As promised yesterday (in my post about Polish Christmas Eve Borscht) , I am posting my recipe for Polish Christmas Eve Porcini Dumplings (Uszka). The name ‘uszka’ in Polish means ‘little ears’, which refers to the shape of these dumplings. Don’t worry if your batch doesn’t exactly look like a bunch of ears inside a bowl, it’s not the most appetising description anyway! As long as you make them small and compact and neat looking they’ll be fine.
I’ve included a few photos of the actual process of making the dumplings, which I hope you will find useful. Despite my somewhat lengthy instructions (which is unusual for me, I promise not to do it too often:) they are actually not very difficult to make. The dough is very elastic and easy to work with and I recommend rolling it out very thinly so the dumplings are not too doughy (they should be more about the mushrooms than the dough). The dough is quite tough and won’t tear easily. I promise! I know this is the second time I’ve made a promise in the same paragraph (!) but I keep my word! I trust this recipe completely. Do make sure you stick the edges of each dumpling together really well though so they don’t open up in the pot.
Have a lovely and delicious Christmas! I’ll be back with another post on Monday, the 26th, telling you what to do with your turkey leftovers:)
1 hrPrep Time
30 minCook Time
1 hr, 30 Total Time
- For the dough:
- 350 g flour (plus more for dusting)
- 3/4 cup warm water (approx. 180ml)
- 1 tablespoon butter
- Pinch of salt
- For the filling:
- 50 g dried porcini mushrooms
- 1/2 onion, finely chopped
- 1 tablespoon olive oil (plus more for drizzling)
- 1 tablespoon soy sauce
- 1 tablespoon breadcrumbs
- Salt and pepper to taste
- To make the dough place the flour and butter on your work surface and start combining using a large knife, gradually adding the water into the middle and gathering up the mixture with the knife to prevent the water from escaping. When the dough starts to come together and all the water has been added knead the dough for 2-3 minutes until it becomes smooth and elastic. If it's sticky add a bit of flour (but not too much as that could make it tough). Wrap the dough in cling film and refrigerate for 30 minutes.
- To make the filling soak the mushrooms in water for 10 minutes, drain and rinse well. Place in a saucepan, pour just enough water to cover the mushrooms, cover with a lid, bring to boil and simmer for about 30 minutes. You may have to add more water during the cooking so the mushrooms don't burn.
- Heat up the oil and fry the onion on a low heat for 2-3 minutes until it's softened, stirring occasionally (do not brown it!). Set aside.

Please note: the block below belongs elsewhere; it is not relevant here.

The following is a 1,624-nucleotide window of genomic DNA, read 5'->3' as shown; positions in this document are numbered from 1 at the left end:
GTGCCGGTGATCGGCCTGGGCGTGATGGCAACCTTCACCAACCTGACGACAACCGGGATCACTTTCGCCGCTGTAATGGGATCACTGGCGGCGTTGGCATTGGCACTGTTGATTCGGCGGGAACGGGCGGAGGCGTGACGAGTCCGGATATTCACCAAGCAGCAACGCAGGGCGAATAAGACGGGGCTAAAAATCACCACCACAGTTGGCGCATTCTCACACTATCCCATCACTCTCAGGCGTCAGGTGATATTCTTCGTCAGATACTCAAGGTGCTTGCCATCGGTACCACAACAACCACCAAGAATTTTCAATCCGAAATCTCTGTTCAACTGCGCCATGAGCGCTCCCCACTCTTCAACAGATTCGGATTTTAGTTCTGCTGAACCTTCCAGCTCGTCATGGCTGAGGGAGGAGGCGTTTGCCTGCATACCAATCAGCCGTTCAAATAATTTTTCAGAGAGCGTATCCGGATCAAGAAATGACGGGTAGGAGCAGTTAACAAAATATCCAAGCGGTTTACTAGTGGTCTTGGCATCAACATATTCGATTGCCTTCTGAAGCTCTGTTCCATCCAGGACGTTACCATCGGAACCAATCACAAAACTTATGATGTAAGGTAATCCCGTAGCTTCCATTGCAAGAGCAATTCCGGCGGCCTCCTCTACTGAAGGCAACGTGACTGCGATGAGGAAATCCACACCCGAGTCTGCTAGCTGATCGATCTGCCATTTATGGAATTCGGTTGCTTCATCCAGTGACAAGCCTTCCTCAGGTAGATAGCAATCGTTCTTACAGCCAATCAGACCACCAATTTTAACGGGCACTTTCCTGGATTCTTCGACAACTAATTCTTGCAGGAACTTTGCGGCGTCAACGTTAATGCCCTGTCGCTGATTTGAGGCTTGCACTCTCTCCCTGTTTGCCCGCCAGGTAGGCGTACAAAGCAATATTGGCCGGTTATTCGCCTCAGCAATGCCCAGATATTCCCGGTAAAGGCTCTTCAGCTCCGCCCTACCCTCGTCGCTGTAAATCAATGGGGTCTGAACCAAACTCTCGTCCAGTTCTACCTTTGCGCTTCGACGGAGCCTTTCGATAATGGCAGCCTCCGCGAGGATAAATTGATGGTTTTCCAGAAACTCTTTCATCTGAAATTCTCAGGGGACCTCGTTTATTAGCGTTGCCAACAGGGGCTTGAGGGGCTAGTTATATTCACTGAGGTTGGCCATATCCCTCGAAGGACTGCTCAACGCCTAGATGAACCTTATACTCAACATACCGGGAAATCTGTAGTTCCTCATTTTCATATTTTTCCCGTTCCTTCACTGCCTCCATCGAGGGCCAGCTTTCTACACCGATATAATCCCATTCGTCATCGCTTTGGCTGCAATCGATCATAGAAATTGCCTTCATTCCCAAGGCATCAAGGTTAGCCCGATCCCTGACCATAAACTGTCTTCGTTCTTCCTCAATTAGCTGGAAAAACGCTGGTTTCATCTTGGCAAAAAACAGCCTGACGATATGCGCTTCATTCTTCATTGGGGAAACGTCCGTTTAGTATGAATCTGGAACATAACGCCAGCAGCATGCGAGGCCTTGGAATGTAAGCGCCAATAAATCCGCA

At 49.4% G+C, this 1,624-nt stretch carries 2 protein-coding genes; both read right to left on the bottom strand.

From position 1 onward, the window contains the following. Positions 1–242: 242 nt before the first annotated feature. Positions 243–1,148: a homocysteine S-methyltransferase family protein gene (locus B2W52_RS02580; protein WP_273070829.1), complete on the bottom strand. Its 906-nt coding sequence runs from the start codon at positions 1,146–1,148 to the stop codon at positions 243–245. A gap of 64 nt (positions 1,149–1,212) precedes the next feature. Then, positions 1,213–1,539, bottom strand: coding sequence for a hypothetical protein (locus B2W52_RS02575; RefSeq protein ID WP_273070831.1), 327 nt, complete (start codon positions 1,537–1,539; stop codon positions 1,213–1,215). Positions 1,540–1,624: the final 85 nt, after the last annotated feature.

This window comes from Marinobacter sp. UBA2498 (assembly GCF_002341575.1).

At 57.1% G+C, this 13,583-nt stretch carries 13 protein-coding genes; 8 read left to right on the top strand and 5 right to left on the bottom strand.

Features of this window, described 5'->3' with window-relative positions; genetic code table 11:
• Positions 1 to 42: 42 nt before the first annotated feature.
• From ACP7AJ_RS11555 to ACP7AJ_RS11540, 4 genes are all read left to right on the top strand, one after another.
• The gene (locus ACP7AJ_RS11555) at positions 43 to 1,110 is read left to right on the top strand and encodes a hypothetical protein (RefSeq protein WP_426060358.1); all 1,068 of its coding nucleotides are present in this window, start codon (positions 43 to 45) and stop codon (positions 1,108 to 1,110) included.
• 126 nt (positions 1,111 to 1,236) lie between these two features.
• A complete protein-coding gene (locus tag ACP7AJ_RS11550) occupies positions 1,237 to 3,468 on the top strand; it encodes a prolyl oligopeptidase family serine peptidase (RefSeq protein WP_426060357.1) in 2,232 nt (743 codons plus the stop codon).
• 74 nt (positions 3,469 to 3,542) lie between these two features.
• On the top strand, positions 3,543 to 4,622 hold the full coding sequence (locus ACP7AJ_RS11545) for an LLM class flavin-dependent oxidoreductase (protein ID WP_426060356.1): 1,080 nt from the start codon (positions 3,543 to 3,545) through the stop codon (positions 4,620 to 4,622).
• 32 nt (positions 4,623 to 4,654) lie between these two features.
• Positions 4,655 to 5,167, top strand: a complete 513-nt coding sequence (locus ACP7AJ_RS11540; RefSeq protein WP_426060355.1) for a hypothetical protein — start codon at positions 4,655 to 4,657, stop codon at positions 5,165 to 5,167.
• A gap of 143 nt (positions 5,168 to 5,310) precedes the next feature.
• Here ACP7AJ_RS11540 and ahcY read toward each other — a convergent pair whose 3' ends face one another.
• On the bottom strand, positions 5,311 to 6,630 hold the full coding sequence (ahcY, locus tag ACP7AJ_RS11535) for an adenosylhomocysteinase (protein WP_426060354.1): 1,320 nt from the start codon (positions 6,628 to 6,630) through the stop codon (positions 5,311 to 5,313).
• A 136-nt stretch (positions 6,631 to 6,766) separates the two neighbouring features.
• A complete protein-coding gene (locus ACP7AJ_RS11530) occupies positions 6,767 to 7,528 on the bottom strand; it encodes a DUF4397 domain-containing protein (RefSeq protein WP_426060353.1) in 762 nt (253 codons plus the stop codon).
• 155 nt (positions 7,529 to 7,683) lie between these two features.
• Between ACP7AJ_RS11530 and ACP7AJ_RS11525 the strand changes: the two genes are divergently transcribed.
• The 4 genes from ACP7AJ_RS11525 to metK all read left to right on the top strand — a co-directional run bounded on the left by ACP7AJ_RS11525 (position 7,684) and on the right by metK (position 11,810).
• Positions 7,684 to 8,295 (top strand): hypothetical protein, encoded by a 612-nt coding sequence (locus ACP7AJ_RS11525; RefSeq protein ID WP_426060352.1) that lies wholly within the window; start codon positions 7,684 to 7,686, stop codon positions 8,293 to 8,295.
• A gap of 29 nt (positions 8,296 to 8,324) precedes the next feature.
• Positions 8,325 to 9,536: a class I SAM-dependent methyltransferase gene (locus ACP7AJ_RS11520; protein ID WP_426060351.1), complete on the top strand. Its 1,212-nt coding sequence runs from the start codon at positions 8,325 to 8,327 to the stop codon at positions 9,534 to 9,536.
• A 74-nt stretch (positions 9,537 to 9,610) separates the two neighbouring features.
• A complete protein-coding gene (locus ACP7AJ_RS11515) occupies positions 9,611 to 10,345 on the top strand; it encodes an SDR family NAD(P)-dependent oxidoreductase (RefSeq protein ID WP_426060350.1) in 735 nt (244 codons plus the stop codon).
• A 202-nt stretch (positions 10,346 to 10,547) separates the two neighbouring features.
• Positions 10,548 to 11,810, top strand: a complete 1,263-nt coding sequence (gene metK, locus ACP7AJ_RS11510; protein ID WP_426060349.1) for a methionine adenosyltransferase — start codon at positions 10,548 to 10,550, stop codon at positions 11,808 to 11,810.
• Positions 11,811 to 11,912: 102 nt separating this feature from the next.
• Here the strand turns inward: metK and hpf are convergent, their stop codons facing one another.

- Once the mushrooms have been cooked drain any excess liquid (which you can use in a soup or stew), combine the mushrooms with the onion, soy sauce and seasoning and puree until the mixture becomes sticky (it can still have bigger bits of mushrooms or onion in it). Add the breadcrumbs and stir thoroughly. Taste the mixture and adjust seasoning as necessary.
- Divide the dough in 2 or 3 parts (easier to work with) and roll out one part (keeping the other 2 wrapped) on a lightly floured surface as thinly as possible (don't worry, the dough is quite elastic and won't tear easily). Using a glass with a diameter of approximately 6 cm make round shapes (gather up the excess dough and add to the other dough part). See the photos.
- Place a small amount of the filling in the middle of each dough circle (if the dough is sticking to the work surface use a knife to help it come off but take care not to tear it). With tips of your fingers stick the edges of the dumpling together and bring the ends towards each other
- and stick together too (see the photos). Place the dumplings on a lightly floured surface.
- Fill a large pot with salted water, cover and bring to boil. Continue making the dumplings as you are waiting for the water to boil. When the water starts boiling carefully place the dumplings in the pot one by one (don't overcrowd the pot, do this in batches if you have to) and quickly but carefully stir with a wooden spoon. When the dumplings come up to the surface cook them for another minute, switch off the heat and using a slotted spoon transfer them onto a large plate. Drizzle with a little olive oil and leave to cool (if you are not using them straight away).
- Place the dumplings in an oven proof dish (the oil will prevent them from sticking to one another) and keep in the fridge (up to 2 days) until they are ready to be reheated (in the same dish).
- Serve hot, 4-5 per one portion of the borscht.
Click this < LINK > for the traditional Polish Christmas Eve Borscht recipe